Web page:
Khudiram Bose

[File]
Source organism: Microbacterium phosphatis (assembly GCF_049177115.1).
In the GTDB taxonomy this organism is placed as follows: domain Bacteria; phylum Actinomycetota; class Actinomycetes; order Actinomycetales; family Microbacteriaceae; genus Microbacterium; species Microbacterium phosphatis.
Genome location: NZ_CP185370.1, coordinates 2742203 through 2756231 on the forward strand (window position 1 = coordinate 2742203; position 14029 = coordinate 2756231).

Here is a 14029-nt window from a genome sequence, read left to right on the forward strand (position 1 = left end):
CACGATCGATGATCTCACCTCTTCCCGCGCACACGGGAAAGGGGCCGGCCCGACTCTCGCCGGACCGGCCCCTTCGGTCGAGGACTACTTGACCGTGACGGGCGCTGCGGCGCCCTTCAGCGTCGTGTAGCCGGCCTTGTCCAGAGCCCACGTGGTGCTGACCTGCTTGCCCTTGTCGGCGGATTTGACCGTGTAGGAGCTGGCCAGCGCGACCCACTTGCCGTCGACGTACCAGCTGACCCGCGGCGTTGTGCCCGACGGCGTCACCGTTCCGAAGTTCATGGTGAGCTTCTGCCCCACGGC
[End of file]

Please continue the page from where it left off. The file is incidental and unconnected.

Khudiram Bose was a young Indian revolutionary from Bengal, born on December 3, 1889, in the village of Mohobani, under the Keshpur Police Station in the Midnapore district of Bengal. He was one of the youngest participants in the Indian independence movement against British colonial rule. Bose was deeply influenced by the notion of karma from the Bhagavad Gita and was involved in revolutionary activities from a young age. He joined the revolutionary group Anushilan Samiti and was involved in distributing anti-British propaganda and planting bombs near police stations to target government officials. His most notable act was the attempted assassination of the British magistrate Douglas Kingsford, which unfortunately resulted in the death of two innocent British women. Bose and his associate Prafulla Chaki had planned to kill Kingsford to avenge the harsh sentences he had passed on Indian freedom fighters. After the failed assassination attempt, Chaki committed suicide, and Bose was arrested, tried, and sentenced to death. Despite his young age, Bose faced his execution with remarkable courage, smiling as he went to the gallows. He was hanged on August 11, 1908, at the age of 18, becoming one of the youngest martyrs in the history of India’s struggle for independence. His legacy continues to inspire future generations, and his life is commemorated in various ways, including films and institutions named in his honor.

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